A bill introduced in the New York State Assembly, if passed, would suspend the statute of limitations on child sex abuse crimes, giving those who have not brought charges in time a second chance. The bill has reportedly been blocked three times by the Roman Catholic Church.
The current statute of limitations in New York for bringing civil claims for child sex abuse is five years after the crime was reported to police or five years after the victim turns 18, according to The Associated Press. So if victims wait too long and report the abuse a few years too late, they may have no legal recourse.
But that may soon change, as a piece of legislation is making its way through Albany. Sponsored by Assemblywoman Margaret Markey, a Democrat representing the New York City borough of Queens, the bill would suspend the statute of limitations in abuse cases for one year, giving victims who did not manage to file lawsuits within the deadline, a chance to do so.
However, there is opposition to the bill, and one of the prominent opponents is the Roman Catholic Church. The church has already blocked the bill three times in the past for fear of a flood of lawsuits against clergy, according to AP. Other opponents to the bill reportedly include insurance lobbies and teacher unions.
"We think it's a bad policy having a window that can go back a half century," Dennis Poust, spokesman for the New York State Catholic Conference, a body consisting of New York Catholic Bishops, told AP.
Catholic Church officials insist the bill would open a door to endless claims against the church and leave public institutions untouched, as the U.S. Catholic League reported in 2009, when the same bill was blocked.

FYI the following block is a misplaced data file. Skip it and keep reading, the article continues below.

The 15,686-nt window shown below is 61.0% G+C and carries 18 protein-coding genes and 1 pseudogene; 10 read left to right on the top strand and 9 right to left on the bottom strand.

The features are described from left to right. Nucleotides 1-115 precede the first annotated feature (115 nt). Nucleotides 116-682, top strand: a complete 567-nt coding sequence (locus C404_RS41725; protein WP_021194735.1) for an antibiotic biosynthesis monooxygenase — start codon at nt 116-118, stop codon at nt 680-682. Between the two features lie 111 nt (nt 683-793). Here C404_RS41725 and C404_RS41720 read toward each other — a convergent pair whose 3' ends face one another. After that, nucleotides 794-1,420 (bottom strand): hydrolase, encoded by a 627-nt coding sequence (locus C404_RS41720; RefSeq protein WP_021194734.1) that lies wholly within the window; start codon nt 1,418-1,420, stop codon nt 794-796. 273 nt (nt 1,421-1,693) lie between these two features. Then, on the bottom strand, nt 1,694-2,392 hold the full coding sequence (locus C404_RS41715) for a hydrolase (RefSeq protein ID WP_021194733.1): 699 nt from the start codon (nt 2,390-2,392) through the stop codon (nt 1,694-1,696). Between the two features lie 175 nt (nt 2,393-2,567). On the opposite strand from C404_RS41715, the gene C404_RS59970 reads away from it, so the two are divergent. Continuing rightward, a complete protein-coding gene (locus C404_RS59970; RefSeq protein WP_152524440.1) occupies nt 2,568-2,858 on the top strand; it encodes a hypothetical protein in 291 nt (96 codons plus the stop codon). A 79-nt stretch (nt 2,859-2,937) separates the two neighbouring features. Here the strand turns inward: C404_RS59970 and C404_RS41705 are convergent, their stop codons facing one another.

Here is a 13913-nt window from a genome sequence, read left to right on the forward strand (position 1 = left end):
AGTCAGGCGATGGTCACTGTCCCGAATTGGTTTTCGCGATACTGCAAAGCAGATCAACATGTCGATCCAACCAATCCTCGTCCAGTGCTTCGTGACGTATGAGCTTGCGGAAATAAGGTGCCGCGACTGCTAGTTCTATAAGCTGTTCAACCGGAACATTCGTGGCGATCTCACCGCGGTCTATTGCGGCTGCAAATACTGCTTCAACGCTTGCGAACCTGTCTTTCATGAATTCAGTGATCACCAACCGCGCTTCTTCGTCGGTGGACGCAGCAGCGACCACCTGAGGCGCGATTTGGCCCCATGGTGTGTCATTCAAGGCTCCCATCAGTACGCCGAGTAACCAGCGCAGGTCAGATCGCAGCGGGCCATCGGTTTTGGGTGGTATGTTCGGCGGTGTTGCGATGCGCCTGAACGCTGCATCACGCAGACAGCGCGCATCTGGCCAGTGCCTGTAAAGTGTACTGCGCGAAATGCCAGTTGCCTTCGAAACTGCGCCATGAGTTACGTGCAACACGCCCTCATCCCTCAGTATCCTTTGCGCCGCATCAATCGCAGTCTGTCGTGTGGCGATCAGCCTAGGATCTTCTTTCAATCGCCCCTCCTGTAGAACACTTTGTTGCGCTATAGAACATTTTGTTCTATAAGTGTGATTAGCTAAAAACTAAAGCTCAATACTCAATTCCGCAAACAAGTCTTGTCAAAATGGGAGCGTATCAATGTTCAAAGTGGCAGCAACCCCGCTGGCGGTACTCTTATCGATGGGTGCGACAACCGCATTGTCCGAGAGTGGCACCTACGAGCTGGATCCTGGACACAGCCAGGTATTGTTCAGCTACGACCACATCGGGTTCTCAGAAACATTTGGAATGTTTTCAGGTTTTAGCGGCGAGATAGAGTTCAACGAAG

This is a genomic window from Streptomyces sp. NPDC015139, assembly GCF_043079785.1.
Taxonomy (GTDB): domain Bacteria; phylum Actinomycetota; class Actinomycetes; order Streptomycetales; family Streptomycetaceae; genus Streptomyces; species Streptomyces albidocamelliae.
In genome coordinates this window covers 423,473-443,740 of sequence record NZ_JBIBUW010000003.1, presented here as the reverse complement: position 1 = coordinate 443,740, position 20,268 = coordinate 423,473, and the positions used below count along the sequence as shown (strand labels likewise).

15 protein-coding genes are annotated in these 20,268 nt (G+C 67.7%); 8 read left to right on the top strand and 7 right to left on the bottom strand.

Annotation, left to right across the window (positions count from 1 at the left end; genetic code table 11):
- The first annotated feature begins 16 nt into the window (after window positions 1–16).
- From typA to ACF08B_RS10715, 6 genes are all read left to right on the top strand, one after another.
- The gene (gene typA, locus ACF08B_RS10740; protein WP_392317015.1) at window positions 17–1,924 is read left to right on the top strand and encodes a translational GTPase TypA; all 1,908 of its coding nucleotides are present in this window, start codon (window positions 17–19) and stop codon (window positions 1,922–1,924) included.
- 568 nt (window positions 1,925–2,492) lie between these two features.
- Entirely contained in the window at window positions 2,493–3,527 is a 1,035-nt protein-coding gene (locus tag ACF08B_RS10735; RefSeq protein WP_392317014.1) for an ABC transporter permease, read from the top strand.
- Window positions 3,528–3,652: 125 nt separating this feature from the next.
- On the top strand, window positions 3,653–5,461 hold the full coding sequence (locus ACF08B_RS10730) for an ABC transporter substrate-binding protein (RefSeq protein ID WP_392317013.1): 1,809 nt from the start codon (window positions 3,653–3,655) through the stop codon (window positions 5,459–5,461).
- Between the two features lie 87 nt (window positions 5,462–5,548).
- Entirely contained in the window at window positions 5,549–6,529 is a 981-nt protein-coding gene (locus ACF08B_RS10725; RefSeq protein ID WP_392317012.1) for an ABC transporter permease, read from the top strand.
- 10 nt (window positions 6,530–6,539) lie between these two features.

In 2003, the statute of limitations was suspended in California, which resulted in lawsuits being brought against priests long dead. The volume of cases forced dioceses into settlements of an estimated total of $1 billion, according to AP.
The New York bill has been enthusiastically welcomed by abuse victims and their supporters.
"If kids are to be safer, it's crucial that child sex victims be able to expose pedophiles in court. There's no better way to do this than reforming the archaic, predator-friendly statute of limitations," David Clohessy, Director of Survivors Network of Those Abused by Priests (SNAP), told The Christian Post.
"New York has one of the nation's most restrictive, arbitrary statute of limitations," Clohessy added. "It gives child molesters and their employers incentives to destroy evidence, intimidate victims, threaten whistleblowers, discredit witnesses, fabricate alibis, and 'run out the clock' on devastating crimes. It must change."
Clohessy explained that only a tiny percent of child sex abuse victims can immediately realize they've been seriously hurt and promptly call law enforcement. The vast majority of victims take decades to understand they have been violated. "The impact is on-going, the predator is likely still molesting, and they can and should do something to protect other kids. By the time this happens, it's too late for victims to pursue criminal charges or civil lawsuits. That must change if we are serious about catching and stopping serial child sex offenders."
In October, CP conducted an interview with one such survivor, Peter Isely, who claimed he was repeatedly abused by a priest when he was 13 to 17 years old. When he finally attempted to bring official charges against the priest 12 years later, it was too late under Wisconsin law. Isely claimed he had learned over the years that the same priest who allegedly raped him has been accused of abusing a total of 38 other boys throughout his career.